Mon 17

Everyone Except Me is Wrong About AI

What Max Reckons I wrote about AI already, but that was about how we’re all going to die. Since then, the conversation has become more nuanced. Now I’m encountering more subtle ideas I think are totally wrong. So because I know better, here’s why.

  1. “AI is already here.”

    ChatBots are good at figuring out what comes next when you start a sentence with, “The capitol of Antigua is…” That’s pretty cool. We didn’t have that before. But it’s not intelligence. It’s almost the opposite of intelligence, like the difference between the kid in high school who was always studying and that guy who never studied but could talk and is now a real estate agent. Both can sound smart but only one knows what he’s talking about.

    BY THE WAY, it’s very on-brand for Earth 2023 that our robots are designed to sound plausible rather than be correct. Remember in Star Wars how C-3PO delivered a precise survival probability of flying into an asteroid field? (3720 to 1.) And Han Solo was like, “Shut up, C-3PO,” because he was too cool and handsome to be bothered by math. OR SO WE THOUGHT, because that was the kind of AI we were imagining in the 1980s: AI that was, before anything else, correct.

    But if C-3PO was a ChatBot, no wonder Han had no time for his bullshit. All C-3PO could do was regurgitate what other people tended to say about surviving asteroid fields, on average.

  2. “AI is almost here.”

    Sure, ChatBots have their flaws, like asserting gross fabrications with confidence, but look at the rate of progress! Check out how Stable Diffusion can produce high-quality images in seconds by quietly aggregating decades of work by uncredited artists! It’s not perfect, but imagine where we’ll be in a few years!

    I will concede that AI has made tremendous progress in these two critical areas:

    1. pretending to know what it’s talking about
    2. stealing from artists

    I’m not contesting that. But I don’t agree that honing these skills will lead to genuine AI, of the C-3PO variety, which is basically a person, only artificial. To get that, we need AI that can perceive things, and form an internal model of reality, and use it to make predictions. If instead it’s only good at imitating what everyone else does, that’s not really AI. It’s just statistics.

  3. “AI is just statistics.”

    So, yes, everyone realized that if you call your 18-line Python program an “AI,” it gets more interest. Now when someone says “AI,” they might mean C-3PO, or ChatGPT, or just a plain old computer program that until six months ago was a utility or model or algorithm.

    When we mean C-3PO, we should probably say “AGI” (artificial general intelligence), or “strong AI,” but nobody likes redefining terms just because they’ve been appropriated, so we don’t. We do believe, though, that there’s a big difference between an AI that is self-aware, has a mental model of reality, and can fall in love, and an AI that auto-aggregates blog posts. We only feel bad about turning off the first one.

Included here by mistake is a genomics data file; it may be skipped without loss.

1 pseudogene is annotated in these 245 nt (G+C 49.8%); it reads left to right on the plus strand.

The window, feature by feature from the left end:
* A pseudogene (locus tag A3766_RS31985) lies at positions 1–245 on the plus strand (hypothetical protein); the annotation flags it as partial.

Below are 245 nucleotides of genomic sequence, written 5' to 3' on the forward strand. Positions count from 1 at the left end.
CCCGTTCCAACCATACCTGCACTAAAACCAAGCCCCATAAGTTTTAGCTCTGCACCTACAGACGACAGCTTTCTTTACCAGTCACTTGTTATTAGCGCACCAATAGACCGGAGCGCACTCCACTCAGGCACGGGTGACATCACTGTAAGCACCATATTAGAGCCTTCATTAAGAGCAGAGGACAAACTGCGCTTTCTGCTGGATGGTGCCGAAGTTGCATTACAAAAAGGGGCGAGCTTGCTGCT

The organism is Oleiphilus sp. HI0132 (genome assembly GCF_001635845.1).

However, even the C-3PO type of AI will undoubtedly be “just statistics.” The problem with “it’s just statistics” is the “just.” It implies that statistics can never lead to anything life-like. And that truly intelligent, conscious creatures like us possess something entirely separate and perhaps magical, which nobody is likely to engineer anytime soon.

    This is a dumb comfort thought. Chickens are just beak and feathers. Trees are just wood and leaves. Humans are just food and chemistry. We can dismiss anything like that. The universe doesn’t care what you’re made out of.

  4. “AI is not already here.”

    We seem to think there’s a line, to which we’re creeping toward with AI that’s increasingly sophisticated, until suddenly: Eureka! It has gained anima, a soul, consciousness, some special quality that we will admit to sharing with it. And then we have AI citizens, who should probably have rights, and not be property.

    So we try to guess when this line might be crossed—next year, twenty years, a hundred years, never? We eye each AI iteration, considering how human-like it is, whether it has finally gained the necessary soul/anima/consciousness/je ne sais quoi. But there is no line. There’s no binary yes/no. There wasn’t when life emerged from the primordial soup, or became intelligent, or recognizably human.

    AI will never gain the special magical quality that makes us truly intelligent beings, because we don’t have it, either. We’re wasting our time when we try to figure out how human-like the machines are; we should examine how machine-like we already are.

    Because we’re predictable as heck. We develop mechanical faults. The Wikipedia page on free will is 16,000 words long and both-sides it.*

    We are creatures of chemistry and biology. They might be probability and statistics. Potato, potato. There’s life all around us, of varying shades; intelligence of all kinds. We live in a universe that isn’t picky about what you’re made of. We’re here now, but so are they.